As you sit in your home, where the lights turn on, the water runs clean from the tap, the stove is ready to cook your next meal, your refrigerator is keeping your food from spoiling and your kids can go to sleep in a warm bedroom, be happy that you live in a place where electrical power is regulated by government. And be very glad you do not live in Texas, where belief in deregulation and privatization have been coupled with climate-change denial to form a fanatic political dogma.
Millions of Texans are still struggling to recover from the human disaster created by that fanaticism. Yes, the collapse of the Texas power grid came in the wake of unusually cold weather, but the failure to anticipate the effects of an inevitable freeze was a consequence of politics.
In 1999, Texas Gov. George W. Bush signed into law a sweeping deregulation of his state’s electrical system. The power to light homes, businesses, hospitals and schools was put entirely in the hands of private entrepreneurs with minimal state oversight. Even though Texas had experienced serious cold snaps and more were deemed likely to come because of climate change, the power companies did not take the warnings seriously and did not dip into their profits to pay for insulation and weatherization of the various components of the electrical grid.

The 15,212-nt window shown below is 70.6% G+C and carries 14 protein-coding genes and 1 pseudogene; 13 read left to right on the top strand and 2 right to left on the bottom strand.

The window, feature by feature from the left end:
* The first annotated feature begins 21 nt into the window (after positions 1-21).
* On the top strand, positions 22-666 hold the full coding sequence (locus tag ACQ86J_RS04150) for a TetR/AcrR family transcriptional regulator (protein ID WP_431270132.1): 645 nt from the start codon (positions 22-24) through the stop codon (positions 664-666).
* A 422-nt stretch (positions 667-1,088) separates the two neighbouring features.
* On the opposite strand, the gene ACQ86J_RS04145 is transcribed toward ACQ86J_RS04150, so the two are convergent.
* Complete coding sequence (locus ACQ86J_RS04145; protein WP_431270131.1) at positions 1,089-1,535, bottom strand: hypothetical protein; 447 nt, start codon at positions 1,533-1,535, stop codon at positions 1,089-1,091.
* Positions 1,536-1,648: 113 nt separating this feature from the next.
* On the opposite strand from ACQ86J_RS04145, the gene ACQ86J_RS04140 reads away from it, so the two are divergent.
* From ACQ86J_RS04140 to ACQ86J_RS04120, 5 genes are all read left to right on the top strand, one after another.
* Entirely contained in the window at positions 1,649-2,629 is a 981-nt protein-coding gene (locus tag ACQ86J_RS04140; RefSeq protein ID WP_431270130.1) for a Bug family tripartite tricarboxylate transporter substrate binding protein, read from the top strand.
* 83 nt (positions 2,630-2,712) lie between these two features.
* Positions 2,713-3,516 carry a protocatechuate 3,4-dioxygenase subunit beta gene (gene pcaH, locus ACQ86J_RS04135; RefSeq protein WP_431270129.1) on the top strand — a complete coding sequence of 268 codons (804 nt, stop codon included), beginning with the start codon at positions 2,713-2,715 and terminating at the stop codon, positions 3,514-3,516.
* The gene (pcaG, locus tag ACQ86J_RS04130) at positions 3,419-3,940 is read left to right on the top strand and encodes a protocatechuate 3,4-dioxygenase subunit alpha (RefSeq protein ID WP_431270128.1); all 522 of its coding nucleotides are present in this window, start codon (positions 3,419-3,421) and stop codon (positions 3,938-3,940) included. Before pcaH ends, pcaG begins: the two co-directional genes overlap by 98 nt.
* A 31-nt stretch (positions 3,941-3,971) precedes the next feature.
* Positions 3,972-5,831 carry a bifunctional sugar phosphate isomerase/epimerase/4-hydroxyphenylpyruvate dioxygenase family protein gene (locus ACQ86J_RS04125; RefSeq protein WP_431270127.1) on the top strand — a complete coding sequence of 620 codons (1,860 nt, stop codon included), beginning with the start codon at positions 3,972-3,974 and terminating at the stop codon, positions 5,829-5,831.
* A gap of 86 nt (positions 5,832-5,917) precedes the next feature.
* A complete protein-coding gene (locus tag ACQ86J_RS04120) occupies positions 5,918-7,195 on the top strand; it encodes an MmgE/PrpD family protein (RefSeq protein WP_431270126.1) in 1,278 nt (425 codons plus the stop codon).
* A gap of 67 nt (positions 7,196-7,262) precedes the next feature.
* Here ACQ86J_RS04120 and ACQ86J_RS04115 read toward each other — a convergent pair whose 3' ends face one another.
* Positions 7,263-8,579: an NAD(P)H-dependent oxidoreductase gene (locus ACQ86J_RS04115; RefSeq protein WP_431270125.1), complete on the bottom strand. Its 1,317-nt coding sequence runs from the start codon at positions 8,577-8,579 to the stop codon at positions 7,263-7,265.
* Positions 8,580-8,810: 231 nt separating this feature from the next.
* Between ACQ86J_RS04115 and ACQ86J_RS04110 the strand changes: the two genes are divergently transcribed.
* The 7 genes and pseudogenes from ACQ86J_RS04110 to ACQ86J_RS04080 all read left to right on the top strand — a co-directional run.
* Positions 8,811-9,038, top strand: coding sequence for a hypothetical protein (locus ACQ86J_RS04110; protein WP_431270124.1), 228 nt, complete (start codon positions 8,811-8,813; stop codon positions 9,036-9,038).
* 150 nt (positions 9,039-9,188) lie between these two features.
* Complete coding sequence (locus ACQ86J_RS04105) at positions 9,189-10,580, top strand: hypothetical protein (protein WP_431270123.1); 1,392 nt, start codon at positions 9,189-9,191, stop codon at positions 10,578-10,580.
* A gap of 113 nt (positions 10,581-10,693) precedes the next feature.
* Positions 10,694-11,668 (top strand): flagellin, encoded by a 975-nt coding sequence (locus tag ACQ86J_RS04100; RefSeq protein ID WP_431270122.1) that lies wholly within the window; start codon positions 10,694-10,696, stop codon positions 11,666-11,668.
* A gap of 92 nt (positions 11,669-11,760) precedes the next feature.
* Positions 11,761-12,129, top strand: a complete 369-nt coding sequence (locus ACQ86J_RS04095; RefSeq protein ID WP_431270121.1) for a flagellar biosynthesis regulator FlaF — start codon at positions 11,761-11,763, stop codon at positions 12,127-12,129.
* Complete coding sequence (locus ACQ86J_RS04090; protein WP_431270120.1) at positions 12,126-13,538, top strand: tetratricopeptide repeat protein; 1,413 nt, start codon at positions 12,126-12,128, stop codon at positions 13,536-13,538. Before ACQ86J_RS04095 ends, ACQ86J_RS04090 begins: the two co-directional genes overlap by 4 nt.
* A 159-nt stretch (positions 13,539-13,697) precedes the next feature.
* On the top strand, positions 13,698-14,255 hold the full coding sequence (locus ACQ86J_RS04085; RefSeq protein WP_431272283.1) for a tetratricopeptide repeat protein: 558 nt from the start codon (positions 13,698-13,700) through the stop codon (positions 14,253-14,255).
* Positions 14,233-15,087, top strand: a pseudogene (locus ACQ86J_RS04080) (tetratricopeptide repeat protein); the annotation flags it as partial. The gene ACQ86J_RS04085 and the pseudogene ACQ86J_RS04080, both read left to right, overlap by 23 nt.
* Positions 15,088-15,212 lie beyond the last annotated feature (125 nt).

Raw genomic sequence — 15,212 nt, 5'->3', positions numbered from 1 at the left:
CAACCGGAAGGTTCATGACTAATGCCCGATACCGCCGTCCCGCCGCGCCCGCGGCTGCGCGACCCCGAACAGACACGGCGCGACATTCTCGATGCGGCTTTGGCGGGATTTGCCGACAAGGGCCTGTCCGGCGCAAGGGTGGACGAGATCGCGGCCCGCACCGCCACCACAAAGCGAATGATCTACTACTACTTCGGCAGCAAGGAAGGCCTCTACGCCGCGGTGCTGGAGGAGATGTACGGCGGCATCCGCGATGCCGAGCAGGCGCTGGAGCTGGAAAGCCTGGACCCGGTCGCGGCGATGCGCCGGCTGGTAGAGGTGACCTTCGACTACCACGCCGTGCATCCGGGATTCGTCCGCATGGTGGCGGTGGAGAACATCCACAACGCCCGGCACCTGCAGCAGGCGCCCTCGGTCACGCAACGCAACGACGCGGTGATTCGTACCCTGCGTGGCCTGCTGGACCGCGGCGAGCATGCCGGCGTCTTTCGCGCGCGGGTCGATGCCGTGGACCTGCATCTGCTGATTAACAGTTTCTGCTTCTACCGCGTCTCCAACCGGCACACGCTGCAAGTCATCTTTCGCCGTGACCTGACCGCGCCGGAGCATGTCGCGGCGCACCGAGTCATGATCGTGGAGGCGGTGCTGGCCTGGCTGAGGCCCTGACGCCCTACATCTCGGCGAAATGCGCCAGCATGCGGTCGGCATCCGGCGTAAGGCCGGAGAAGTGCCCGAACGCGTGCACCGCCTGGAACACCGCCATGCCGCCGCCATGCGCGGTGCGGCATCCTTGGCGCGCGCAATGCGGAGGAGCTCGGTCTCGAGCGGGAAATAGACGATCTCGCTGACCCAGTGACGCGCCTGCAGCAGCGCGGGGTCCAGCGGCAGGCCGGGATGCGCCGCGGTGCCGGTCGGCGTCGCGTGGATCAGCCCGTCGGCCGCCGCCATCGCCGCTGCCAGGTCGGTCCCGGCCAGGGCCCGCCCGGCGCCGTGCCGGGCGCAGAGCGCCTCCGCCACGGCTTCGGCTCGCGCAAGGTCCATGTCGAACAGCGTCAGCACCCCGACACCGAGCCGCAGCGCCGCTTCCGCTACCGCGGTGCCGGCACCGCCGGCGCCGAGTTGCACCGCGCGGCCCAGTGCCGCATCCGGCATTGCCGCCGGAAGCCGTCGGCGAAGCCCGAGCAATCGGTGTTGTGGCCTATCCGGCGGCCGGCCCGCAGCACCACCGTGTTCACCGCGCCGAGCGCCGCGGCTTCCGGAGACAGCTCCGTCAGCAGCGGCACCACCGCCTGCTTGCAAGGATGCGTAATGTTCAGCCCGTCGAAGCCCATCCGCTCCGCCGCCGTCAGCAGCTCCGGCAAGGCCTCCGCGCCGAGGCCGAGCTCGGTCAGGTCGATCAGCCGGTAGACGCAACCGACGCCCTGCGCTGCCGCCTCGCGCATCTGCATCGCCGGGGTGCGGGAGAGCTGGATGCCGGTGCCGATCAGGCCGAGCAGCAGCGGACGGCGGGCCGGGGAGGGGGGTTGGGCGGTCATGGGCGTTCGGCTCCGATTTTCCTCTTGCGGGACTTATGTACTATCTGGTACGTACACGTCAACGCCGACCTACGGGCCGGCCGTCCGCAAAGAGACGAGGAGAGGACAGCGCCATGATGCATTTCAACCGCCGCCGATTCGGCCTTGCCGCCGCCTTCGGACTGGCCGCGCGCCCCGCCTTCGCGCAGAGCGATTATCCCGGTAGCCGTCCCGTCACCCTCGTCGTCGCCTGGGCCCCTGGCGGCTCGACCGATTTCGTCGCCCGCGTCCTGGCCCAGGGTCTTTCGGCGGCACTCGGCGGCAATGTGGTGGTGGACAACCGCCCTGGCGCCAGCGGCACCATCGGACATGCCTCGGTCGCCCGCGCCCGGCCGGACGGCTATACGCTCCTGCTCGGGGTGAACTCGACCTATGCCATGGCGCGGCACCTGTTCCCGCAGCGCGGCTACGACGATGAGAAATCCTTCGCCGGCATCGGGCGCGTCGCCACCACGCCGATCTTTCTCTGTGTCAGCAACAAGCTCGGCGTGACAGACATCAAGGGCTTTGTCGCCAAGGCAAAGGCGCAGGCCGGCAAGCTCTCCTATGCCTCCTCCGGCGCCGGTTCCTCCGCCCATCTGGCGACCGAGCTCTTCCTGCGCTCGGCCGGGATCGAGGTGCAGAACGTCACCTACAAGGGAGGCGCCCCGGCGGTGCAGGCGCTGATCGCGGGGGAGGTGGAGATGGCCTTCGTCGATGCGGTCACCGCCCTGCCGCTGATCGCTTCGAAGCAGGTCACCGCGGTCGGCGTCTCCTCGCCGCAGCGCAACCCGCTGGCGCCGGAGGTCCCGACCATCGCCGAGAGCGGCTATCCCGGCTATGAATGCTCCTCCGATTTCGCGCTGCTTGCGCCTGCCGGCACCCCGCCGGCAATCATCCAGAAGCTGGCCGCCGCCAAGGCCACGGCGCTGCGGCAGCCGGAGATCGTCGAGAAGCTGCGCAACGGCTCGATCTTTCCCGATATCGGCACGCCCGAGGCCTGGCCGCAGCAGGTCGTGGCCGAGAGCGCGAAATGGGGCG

When the cold hit this month, ordinary Texans paid the price, some with their lives.
Many of the Republican politicians responsible for this deregulated nightmare tried to deflect and distract by blaming the disaster on windmills that iced up and stopped. They claimed this was proof that the Green New Deal proposed by progressives would be a disaster and that fossil fuels must remain America’s prime energy source. The truth suggests the opposite: Collapse of the natural gas delivery system was the core cause of the statewide power outage.
Neither the windmills nor the natural gas pipes and pumps would have stopped working, though, if they had been properly readied to cope with cold weather. That did not happen because private owners were neglectful and greedy and because Republican leaders were blinded by their absolutist faith in free markets as the answer for every problem.
In Seattle and the region in which we live, we can be exceedingly grateful our leaders, past and present, have made wiser choices about how to maintain and oversee a power system on which our lives literally depend.
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